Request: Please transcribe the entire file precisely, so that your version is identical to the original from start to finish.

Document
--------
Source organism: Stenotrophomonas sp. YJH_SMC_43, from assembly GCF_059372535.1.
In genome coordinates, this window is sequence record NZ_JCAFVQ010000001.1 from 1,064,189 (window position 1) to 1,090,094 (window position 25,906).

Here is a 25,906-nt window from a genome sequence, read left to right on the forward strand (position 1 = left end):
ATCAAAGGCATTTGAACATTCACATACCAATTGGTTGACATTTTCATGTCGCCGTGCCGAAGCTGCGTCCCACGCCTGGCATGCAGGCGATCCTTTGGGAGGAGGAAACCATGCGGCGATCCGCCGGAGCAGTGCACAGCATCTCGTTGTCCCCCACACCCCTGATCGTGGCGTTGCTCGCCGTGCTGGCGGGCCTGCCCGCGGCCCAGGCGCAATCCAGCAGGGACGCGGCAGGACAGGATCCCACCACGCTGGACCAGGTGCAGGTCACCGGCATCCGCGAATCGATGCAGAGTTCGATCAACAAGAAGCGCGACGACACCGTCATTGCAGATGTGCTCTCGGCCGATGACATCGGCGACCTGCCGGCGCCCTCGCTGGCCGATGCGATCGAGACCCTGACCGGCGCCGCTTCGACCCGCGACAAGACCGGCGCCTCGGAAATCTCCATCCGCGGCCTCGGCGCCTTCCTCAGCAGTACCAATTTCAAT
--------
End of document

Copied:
Source organism: Stenotrophomonas sp. YJH_SMC_43, from assembly GCF_059372535.1.
In genome coordinates, this window is sequence record NZ_JCAFVQ010000001.1 from 1,064,189 (window position 1) to 1,090,094 (window position 25,906).

Here is a 25,906-nt window from a genome sequence, read left to right on the forward strand (position 1 = left end):
ATCAAAGGCATTTGAACATTCACATACCAATTGGTTGACATTTTCATGTCGCCGTGCCGAAGCTGCGTCCCACGCCTGGCATGCAGGCGATCCTTTGGGAGGAGGAAACCATGCGGCGATCCGCCGGAGCAGTGCACAGCATCTCGTTGTCCCCCACACCCCTGATCGTGGCGTTGCTCGCCGTGCTGGCGGGCCTGCCCGCGGCCCAGGCGCAATCCAGCAGGGACGCGGCAGGACAGGATCCCACCACGCTGGACCAGGTGCAGGTCACCGGCATCCGCGAATCGATGCAGAGTTCGATCAACAAGAAGCGCGACGACACCGTCATTGCAGATGTGCTCTCGGCCGATGACATCGGCGACCTGCCGGCGCCCTCGCTGGCCGATGCGATCGAGACCCTGACCGGCGCCGCTTCGACCCGCGACAAGACCGGCGCCTCGGAAATCTCCATCCGCGGCCTCGGCGCCTTCCTCAGCAGTACCAATTTCAAT